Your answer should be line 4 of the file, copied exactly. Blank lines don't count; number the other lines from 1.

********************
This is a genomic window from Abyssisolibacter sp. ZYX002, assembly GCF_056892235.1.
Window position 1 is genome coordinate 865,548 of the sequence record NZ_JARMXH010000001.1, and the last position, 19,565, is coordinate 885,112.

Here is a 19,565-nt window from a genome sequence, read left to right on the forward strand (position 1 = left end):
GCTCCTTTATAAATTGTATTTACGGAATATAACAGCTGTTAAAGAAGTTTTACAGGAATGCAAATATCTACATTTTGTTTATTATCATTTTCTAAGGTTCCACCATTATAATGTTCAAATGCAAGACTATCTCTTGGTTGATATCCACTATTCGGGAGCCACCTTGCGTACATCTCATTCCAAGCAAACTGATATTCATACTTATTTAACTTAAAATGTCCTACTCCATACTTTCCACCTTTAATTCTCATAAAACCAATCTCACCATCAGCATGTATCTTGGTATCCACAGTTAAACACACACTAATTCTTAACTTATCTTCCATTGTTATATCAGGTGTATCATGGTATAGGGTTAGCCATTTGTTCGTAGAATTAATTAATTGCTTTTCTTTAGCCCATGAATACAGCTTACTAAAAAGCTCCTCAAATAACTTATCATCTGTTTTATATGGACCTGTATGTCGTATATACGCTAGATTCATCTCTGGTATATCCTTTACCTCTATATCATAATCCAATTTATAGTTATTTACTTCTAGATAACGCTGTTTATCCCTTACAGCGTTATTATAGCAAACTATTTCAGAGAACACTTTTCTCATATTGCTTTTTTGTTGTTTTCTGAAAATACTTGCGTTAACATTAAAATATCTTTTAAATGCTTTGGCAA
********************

GCTCCTTTATAAATTGTATTTACGGAATATAACAGCTGTTAAAGAAGTTTTACAGGAATGCAAATATCTACATTTTGTTTATTATCATTTTCTAAGGTTCCACCATTATAATGTTCAAATGCAAGACTATCTCTTGGTTGATATCCACTATTCGGGAGCCACCTTGCGTACATCTCATTCCAAGCAAACTGATATTCATACTTATTTAACTTAAAATGTCCTACTCCATACTTTCCACCTTTAATTCTCATAAAACCAATCTCACCATCAGCATGTATCTTGGTATCCACAGTTAAACACACACTAATTCTTAACTTATCTTCCATTGTTATATCAGGTGTATCATGGTATAGGGTTAGCCATTTGTTCGTAGAATTAATTAATTGCTTTTCTTTAGCCCATGAATACAGCTTACTAAAAAGCTCCTCAAATAACTTATCATCTGTTTTATATGGACCTGTATGTCGTATATACGCTAGATTCATCTCTGGTATATCCTTTACCTCTATATCATAATCCAATTTATAGTTATTTACTTCTAGATAACGCTGTTTATCCCTTACAGCGTTATTATAGCAAACTATTTCAGAGAACACTTTTCTCATATTGCTTTTTTGTTGTTTTCTGAAAATACTTGCGTTAACATTAAAATATCTTTTAAATGCTTTGGCAA